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    hybrid tour boat-gctid820742

    A local builder here is building a hybrid ship for a San Francisco based tour company. Cant wait to see how it works out.

    http://www.bellinghamherald.com/news...166372237.html
    Esteban
    Huntington Beach, California
    2018 Element 16
    Currently looking for 32xx in South Florida
    Former Bayliners: 3218, 2859, 2252, 1952

    #2
    The problem with Hybrid boats is that there's no such thing as regenerative braking on the water. So the batteries can only be replenished using some other external source such as solar cells, generator, etc.
    1999 3788, Cummins 270 "Freedom"
    2013 Boston Whaler 130 SS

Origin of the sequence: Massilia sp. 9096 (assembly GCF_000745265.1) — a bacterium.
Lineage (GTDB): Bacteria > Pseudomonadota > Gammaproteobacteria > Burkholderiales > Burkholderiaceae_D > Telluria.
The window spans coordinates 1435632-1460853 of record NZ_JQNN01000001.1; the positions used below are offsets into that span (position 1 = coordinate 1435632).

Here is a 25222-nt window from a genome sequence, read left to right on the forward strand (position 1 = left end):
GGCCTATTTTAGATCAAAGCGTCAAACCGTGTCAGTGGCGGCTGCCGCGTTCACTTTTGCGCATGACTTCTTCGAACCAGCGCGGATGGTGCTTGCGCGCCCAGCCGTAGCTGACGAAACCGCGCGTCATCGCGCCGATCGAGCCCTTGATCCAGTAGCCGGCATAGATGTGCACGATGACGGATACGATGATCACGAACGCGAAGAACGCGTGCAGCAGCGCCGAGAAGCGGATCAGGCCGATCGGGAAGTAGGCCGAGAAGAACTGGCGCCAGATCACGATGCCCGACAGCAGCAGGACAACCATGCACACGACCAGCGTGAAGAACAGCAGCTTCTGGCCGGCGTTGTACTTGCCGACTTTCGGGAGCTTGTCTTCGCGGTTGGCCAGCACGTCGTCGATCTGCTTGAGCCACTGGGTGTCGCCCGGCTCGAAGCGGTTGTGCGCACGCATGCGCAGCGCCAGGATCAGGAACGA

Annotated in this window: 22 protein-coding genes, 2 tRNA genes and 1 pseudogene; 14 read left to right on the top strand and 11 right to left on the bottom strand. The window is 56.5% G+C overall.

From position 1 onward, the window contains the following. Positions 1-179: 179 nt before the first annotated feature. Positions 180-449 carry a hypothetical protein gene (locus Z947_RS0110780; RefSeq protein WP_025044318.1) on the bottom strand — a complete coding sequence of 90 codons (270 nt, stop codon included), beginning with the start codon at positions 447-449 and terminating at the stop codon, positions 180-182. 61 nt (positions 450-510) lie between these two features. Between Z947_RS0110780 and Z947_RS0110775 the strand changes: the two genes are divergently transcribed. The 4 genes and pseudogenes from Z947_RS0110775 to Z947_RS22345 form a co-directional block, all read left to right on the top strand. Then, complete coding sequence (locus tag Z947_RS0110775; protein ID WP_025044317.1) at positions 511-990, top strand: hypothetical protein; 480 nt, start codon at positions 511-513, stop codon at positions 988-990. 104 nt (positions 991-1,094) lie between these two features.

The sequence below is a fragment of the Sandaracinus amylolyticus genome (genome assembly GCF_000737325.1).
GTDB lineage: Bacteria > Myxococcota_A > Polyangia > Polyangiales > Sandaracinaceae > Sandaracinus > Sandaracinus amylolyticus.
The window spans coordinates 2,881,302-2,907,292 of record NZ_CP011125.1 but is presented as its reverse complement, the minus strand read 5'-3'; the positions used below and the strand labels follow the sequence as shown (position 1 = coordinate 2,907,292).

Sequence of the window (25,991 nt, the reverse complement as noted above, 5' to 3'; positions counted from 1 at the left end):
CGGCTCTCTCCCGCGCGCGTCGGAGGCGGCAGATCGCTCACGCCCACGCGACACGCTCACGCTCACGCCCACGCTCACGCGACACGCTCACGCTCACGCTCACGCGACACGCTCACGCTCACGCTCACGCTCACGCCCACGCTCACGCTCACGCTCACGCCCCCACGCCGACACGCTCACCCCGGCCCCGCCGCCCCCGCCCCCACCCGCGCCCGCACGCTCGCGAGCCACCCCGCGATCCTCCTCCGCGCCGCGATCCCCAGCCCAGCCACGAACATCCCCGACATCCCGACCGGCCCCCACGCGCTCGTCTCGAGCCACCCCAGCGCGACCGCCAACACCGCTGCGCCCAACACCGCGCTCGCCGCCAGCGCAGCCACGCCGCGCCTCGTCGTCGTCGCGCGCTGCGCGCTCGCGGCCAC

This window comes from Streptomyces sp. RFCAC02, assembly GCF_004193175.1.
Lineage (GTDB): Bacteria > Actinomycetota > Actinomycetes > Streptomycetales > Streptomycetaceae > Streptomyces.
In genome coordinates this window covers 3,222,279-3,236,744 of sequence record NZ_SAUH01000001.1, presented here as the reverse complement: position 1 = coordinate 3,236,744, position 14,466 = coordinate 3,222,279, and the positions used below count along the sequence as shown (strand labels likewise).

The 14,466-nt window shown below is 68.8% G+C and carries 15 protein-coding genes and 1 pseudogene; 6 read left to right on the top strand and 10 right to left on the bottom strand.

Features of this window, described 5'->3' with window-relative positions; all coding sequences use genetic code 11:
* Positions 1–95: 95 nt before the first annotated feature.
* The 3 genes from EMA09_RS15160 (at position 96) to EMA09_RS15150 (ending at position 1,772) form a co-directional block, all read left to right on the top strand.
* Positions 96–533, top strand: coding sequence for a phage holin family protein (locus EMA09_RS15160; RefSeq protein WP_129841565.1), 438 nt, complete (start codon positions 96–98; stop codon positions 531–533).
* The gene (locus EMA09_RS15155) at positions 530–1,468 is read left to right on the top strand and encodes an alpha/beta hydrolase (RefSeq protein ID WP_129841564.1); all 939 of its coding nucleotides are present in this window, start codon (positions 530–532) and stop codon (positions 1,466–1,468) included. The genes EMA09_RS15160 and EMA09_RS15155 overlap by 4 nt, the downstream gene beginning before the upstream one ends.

Anacortes, WA

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      #3
      Not necessarily - you have water flow that could be taken advantage of, as well as wind.

      I'd sure like to see it developed and passed down to smaller craft.

      One thing that I think will be a bit tough is the lack of motor noise as a safety item - another boats sound is often the first thing that makes you notice it. And in fog conditions it would be interesting
      97 2859

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        #4
        "Norton Rider" post=820751 wrote:
        The problem with Hybrid boats is that there's no such thing as regenerative braking on the water. So the batteries can only be replenished using some other external source such as solar cells, generator, etc.